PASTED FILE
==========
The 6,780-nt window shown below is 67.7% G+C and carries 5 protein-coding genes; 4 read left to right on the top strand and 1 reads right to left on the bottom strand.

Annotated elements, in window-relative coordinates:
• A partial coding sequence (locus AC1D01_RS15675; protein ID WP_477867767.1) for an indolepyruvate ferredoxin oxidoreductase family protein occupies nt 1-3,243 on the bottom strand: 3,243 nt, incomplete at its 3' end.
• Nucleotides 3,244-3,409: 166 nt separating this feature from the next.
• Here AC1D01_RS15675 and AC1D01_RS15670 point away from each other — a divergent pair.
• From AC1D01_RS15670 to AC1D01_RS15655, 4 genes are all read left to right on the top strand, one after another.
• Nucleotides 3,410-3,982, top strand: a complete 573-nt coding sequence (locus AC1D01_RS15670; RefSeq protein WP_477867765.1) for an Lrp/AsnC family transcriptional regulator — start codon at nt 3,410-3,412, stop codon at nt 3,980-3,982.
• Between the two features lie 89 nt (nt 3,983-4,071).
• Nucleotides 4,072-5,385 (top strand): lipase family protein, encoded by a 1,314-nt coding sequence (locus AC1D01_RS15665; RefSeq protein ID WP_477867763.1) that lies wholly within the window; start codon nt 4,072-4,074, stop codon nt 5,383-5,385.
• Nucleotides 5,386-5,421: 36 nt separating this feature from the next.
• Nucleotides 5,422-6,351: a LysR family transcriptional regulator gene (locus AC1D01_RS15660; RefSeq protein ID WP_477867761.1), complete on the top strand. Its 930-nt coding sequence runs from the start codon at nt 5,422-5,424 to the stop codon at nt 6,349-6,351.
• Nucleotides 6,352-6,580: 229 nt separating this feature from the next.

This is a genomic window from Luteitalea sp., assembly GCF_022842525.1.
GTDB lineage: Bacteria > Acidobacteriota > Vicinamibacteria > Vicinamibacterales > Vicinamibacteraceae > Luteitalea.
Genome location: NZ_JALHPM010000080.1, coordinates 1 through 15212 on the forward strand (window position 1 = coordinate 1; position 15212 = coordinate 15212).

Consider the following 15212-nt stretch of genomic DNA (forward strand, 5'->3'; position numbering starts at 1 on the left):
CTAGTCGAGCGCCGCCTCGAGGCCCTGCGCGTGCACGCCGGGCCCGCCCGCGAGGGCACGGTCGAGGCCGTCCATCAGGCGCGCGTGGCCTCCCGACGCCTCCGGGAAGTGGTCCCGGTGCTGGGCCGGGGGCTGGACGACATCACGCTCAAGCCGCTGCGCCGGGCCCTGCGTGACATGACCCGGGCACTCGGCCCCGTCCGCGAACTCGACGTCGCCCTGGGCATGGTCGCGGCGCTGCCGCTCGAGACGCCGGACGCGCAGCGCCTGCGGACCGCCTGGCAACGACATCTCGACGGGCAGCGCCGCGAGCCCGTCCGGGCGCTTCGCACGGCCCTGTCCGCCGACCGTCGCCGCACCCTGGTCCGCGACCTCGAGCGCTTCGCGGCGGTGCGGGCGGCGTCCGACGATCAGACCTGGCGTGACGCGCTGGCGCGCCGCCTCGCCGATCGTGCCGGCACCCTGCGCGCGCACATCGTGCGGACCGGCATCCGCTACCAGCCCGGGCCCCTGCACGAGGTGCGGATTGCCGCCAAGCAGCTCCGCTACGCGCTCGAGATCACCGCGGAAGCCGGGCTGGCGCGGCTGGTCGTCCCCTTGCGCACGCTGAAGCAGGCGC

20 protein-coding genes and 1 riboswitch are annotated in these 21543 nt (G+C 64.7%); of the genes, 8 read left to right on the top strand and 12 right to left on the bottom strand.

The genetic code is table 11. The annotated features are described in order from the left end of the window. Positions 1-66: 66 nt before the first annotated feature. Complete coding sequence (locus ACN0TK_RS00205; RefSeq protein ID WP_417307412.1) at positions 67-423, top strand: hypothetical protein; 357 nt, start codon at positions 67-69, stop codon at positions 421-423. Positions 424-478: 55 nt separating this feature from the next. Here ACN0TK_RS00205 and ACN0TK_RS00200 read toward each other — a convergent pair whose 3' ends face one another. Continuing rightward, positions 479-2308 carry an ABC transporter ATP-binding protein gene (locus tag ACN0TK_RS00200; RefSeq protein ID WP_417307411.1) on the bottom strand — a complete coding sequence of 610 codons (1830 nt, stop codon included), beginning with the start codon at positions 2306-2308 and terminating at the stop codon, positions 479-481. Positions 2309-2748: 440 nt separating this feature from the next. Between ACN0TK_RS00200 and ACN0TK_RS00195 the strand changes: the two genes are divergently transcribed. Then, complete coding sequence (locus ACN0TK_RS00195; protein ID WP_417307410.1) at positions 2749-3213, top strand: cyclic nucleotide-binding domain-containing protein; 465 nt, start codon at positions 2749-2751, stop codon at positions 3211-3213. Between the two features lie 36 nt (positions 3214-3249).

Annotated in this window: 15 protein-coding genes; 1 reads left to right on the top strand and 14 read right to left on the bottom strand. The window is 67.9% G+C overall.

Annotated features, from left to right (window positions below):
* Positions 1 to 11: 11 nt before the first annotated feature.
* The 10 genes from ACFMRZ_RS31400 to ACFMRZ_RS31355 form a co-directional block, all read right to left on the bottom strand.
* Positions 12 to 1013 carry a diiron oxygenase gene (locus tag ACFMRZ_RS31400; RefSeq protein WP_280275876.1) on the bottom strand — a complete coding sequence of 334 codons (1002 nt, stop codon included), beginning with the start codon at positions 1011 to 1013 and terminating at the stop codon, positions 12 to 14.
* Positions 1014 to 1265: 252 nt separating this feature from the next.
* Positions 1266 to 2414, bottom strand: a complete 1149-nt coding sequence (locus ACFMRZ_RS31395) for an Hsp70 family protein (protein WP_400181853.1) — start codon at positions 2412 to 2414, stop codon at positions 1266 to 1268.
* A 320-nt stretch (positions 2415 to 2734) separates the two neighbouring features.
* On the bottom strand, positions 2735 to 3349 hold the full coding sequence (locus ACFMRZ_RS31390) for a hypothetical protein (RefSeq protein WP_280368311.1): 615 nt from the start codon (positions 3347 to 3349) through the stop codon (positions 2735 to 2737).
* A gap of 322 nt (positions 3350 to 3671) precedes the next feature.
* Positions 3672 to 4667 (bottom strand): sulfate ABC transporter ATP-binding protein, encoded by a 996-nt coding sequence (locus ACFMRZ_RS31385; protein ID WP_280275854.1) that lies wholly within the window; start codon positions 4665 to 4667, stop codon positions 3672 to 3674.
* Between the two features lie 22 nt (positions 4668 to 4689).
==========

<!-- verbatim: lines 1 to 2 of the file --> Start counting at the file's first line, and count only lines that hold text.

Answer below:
The 6,780-nt window shown below is 67.7% G+C and carries 5 protein-coding genes; 4 read left to right on the top strand and 1 reads right to left on the bottom strand.

Annotated elements, in window-relative coordinates: